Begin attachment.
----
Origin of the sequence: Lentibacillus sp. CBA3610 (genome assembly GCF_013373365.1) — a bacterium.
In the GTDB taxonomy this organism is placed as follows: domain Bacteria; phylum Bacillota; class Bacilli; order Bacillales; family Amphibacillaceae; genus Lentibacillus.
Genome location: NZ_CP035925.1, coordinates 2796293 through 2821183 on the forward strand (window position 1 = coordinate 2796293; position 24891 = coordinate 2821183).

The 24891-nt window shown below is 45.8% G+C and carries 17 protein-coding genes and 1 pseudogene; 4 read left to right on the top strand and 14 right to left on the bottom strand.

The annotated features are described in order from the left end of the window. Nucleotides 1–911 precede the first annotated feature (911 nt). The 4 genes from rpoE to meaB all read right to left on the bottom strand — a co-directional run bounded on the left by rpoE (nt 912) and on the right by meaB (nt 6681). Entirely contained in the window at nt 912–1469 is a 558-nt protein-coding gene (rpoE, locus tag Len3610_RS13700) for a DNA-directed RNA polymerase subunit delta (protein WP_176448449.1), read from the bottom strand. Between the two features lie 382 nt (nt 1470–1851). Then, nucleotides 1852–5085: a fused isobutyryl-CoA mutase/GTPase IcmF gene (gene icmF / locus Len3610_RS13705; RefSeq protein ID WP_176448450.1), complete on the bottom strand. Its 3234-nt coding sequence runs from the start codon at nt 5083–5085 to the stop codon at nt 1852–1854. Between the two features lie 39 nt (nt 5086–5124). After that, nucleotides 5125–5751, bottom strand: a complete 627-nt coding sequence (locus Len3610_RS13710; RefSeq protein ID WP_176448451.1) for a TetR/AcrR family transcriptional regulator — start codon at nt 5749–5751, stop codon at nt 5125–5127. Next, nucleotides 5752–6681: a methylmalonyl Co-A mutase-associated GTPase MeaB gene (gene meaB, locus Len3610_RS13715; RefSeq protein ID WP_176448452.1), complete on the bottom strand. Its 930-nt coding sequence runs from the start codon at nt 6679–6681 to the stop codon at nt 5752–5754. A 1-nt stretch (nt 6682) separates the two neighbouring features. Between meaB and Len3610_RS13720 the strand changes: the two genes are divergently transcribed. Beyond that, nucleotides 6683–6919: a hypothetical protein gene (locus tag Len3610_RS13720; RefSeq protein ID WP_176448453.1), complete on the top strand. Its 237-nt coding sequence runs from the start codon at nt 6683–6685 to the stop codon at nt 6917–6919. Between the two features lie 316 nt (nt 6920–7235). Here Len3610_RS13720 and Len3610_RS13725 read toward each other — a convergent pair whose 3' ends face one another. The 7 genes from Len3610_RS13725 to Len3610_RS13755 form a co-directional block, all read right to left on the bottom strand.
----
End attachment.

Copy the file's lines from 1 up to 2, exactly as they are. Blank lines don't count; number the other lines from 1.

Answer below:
Origin of the sequence: Lentibacillus sp. CBA3610 (genome assembly GCF_013373365.1) — a bacterium.
In the GTDB taxonomy this organism is placed as follows: domain Bacteria; phylum Bacillota; class Bacilli; order Bacillales; family Amphibacillaceae; genus Lentibacillus.